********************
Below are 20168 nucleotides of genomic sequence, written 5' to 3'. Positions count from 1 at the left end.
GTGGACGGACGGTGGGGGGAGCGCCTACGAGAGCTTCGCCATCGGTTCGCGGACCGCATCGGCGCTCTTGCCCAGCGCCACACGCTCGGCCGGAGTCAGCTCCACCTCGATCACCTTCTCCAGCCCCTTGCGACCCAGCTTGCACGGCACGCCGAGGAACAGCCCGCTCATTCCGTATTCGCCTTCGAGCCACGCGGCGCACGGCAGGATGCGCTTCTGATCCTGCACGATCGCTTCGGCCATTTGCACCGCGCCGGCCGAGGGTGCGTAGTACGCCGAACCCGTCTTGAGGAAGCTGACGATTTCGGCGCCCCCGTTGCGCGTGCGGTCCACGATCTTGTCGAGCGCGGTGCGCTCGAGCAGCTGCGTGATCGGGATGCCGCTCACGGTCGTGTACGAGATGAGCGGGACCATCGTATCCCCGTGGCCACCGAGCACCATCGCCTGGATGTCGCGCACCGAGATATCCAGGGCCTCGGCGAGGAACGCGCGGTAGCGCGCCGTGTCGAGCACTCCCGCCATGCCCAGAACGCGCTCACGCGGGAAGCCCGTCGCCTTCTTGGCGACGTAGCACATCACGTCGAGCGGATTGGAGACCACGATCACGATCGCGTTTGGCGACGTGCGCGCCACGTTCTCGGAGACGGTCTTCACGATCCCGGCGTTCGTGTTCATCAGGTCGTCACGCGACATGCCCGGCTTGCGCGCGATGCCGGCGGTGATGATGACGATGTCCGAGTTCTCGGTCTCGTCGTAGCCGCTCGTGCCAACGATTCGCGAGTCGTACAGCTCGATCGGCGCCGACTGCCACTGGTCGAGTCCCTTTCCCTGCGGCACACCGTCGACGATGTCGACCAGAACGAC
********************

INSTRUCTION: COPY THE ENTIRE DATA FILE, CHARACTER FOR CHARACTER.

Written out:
Below are 20168 nucleotides of genomic sequence, written 5' to 3'. Positions count from 1 at the left end.
GTGGACGGACGGTGGGGGGAGCGCCTACGAGAGCTTCGCCATCGGTTCGCGGACCGCATCGGCGCTCTTGCCCAGCGCCACACGCTCGGCCGGAGTCAGCTCCACCTCGATCACCTTCTCCAGCCCCTTGCGACCCAGCTTGCACGGCACGCCGAGGAACAGCCCGCTCATTCCGTATTCGCCTTCGAGCCACGCGGCGCACGGCAGGATGCGCTTCTGATCCTGCACGATCGCTTCGGCCATTTGCACCGCGCCGGCCGAGGGTGCGTAGTACGCCGAACCCGTCTTGAGGAAGCTGACGATTTCGGCGCCCCCGTTGCGCGTGCGGTCCACGATCTTGTCGAGCGCGGTGCGCTCGAGCAGCTGCGTGATCGGGATGCCGCTCACGGTCGTGTACGAGATGAGCGGGACCATCGTATCCCCGTGGCCACCGAGCACCATCGCCTGGATGTCGCGCACCGAGATATCCAGGGCCTCGGCGAGGAACGCGCGGTAGCGCGCCGTGTCGAGCACTCCCGCCATGCCCAGAACGCGCTCACGCGGGAAGCCCGTCGCCTTCTTGGCGACGTAGCACATCACGTCGAGCGGATTGGAGACCACGATCACGATCGCGTTTGGCGACGTGCGCGCCACGTTCTCGGAGACGGTCTTCACGATCCCGGCGTTCGTGTTCATCAGGTCGTCACGCGACATGCCCGGCTTGCGCGCGATGCCGGCGGTGATGATGACGATGTCCGAGTTCTCGGTCTCGTCGTAGCCGCTCGTGCCAACGATTCGCGAGTCGTACAGCTCGATCGGCGCCGACTGCCACTGGTCGAGTCCCTTTCCCTGCGGCACACCGTCGACGATGTCGACCAGAACGAC